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Publication numberUS7804325 B1
Publication typeGrant
Application numberUS 12/148,877
Publication dateSep 28, 2010
Filing dateApr 22, 2008
Priority dateApr 22, 2008
Fee statusPaid
Publication number12148877, 148877, US 7804325 B1, US 7804325B1, US-B1-7804325, US7804325 B1, US7804325B1
InventorsErhard Joachim Pistorius, Michael D. Hutton
Original AssigneeAltera Corporation
Export CitationBiBTeX, EndNote, RefMan
External Links: USPTO, USPTO Assignment, Espacenet
Dedicated function block interfacing with general purpose function blocks on integrated circuits
US 7804325 B1
Abstract
To improve interfacing between a block of dedicated function circuitry and blocks of more general purpose circuitry on an integrated circuit (“IC”), signals that are to be output by the dedicated function block are routed internally in that block so that they go into interconnection circuitry on the IC for more efficient application by that interconnection circuitry to the general purpose circuitry. Some of this routing internal to the dedicated function block may be controllably variable. The routing internal to the dedicated function block may also be arranged to take advantage of “sneak” connections that may exist between the dedicated function block and the general purpose blocks.
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Claims(14)
1. An integrated circuit comprising:
a dedicated function block having (1) first and second multiplier circuits for respectively producing first and second pluralities of signals indicative of products of first and second multiplications, and (2) first and second pluralities of output terminals;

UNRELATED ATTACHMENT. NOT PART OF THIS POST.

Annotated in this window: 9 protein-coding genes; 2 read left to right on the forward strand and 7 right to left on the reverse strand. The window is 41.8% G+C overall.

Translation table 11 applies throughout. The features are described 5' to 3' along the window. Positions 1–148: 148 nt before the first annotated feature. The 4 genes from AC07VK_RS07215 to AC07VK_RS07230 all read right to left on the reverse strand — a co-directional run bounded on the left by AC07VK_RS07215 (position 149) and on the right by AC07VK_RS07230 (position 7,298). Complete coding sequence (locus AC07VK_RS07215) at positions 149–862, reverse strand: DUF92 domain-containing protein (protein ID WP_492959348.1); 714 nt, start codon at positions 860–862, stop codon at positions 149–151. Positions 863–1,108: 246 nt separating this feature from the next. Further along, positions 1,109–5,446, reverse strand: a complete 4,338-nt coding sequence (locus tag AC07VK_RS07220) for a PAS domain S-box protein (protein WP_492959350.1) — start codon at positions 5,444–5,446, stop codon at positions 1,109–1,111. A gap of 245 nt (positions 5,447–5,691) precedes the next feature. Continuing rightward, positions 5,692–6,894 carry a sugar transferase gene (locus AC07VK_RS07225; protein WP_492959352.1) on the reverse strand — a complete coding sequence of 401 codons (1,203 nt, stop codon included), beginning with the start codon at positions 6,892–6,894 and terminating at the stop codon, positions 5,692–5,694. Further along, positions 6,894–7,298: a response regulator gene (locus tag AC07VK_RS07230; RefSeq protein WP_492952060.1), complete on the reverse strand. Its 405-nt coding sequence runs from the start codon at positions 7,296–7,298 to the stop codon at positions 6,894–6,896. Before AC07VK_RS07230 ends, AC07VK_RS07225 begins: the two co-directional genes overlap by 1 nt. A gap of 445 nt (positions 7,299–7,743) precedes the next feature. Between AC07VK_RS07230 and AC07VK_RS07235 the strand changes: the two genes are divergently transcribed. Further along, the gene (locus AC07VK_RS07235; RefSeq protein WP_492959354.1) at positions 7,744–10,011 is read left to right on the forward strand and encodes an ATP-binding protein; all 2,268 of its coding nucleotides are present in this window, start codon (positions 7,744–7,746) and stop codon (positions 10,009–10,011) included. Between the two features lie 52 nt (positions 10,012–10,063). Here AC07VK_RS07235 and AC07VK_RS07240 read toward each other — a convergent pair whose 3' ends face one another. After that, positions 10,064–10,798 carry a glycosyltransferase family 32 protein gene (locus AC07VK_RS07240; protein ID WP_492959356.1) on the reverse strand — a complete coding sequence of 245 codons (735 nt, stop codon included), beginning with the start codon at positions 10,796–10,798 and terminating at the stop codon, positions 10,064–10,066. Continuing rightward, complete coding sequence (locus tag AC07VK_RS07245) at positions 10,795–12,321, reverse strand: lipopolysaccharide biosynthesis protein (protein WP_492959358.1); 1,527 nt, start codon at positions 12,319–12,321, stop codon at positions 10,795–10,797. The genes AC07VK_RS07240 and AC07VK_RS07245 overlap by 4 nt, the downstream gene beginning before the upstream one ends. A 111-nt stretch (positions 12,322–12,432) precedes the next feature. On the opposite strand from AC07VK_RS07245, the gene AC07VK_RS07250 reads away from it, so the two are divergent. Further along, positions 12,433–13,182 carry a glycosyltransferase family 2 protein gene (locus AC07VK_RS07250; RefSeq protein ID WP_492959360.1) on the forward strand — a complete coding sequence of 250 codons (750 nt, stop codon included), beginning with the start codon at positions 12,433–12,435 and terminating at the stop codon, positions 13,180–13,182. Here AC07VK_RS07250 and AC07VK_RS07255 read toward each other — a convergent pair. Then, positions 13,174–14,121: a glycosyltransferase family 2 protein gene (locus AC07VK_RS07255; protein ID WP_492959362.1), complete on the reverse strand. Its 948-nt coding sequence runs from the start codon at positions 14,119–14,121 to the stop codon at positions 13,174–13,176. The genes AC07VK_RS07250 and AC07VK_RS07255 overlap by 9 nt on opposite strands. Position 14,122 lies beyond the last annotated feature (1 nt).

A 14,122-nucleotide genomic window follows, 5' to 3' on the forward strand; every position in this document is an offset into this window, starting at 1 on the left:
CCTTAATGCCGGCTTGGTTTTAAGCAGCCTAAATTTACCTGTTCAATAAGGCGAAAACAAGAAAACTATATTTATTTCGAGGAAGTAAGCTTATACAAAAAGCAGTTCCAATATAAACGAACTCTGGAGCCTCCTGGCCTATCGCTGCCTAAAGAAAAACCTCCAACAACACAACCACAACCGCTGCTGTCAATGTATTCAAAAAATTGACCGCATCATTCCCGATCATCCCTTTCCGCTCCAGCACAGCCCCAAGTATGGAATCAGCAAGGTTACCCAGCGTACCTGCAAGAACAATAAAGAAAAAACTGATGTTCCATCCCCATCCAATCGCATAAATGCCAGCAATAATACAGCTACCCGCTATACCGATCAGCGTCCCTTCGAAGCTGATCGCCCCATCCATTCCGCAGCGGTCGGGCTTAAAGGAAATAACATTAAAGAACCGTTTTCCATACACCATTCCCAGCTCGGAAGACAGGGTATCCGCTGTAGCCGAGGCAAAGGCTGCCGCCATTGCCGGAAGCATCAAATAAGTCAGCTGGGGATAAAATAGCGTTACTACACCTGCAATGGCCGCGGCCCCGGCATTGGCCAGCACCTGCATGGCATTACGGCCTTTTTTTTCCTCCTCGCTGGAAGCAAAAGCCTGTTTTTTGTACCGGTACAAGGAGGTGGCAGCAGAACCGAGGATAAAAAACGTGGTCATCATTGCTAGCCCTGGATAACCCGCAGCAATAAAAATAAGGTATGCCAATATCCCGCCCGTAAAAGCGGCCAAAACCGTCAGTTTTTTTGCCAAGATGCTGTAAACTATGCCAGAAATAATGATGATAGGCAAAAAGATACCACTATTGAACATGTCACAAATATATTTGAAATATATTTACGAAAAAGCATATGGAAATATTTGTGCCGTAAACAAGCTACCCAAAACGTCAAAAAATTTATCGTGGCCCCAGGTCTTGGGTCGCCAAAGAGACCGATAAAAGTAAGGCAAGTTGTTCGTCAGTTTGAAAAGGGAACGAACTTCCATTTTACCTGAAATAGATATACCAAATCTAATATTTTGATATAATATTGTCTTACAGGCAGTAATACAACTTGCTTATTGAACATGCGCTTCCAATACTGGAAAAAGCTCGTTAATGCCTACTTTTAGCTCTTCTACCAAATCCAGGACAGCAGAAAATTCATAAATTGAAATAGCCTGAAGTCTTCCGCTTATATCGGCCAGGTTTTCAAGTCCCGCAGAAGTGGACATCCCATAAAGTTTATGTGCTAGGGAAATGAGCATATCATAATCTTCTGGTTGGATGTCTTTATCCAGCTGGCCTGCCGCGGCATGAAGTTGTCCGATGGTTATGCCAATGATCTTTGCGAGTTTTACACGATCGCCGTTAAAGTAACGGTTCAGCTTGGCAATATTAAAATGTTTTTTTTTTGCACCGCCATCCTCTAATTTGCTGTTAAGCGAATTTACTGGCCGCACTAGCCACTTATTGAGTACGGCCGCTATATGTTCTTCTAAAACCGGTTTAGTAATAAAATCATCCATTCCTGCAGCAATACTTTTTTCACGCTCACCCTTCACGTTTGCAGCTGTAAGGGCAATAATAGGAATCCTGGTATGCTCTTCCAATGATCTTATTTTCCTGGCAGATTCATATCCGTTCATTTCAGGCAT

first and second general purpose blocks having respective first and second pluralities of input terminals;
interconnection circuitry that is configurable to connect the output terminals to the input terminals with any of a plurality of different routings, the interconnection circuitry including (1) first interconnection circuitry that is sufficient to make connections between the first output and first input terminals but not between the second output and first input terminals, and (2) second interconnection circuitry that must be used to make connections between the second output and first input terminals; and
routing circuitry internal to the dedicated function block for routing a first subplurality of each of the first and second pluralities of signals to the first output terminals, and for routing a second subplurality of each of the first and second pluralities of signals to the second output terminals;
wherein the interconnection circuitry further includes sneak connections from a subplurality of the first output terminals that are usable only to apply signals from the subplurality of the first output terminals to the first input terminals, and wherein the routing circuitry internal to the dedicated function block includes routing, to the subplurality of the first output terminals, signals that are needed by early stages of signal processing chains in the first general purpose block.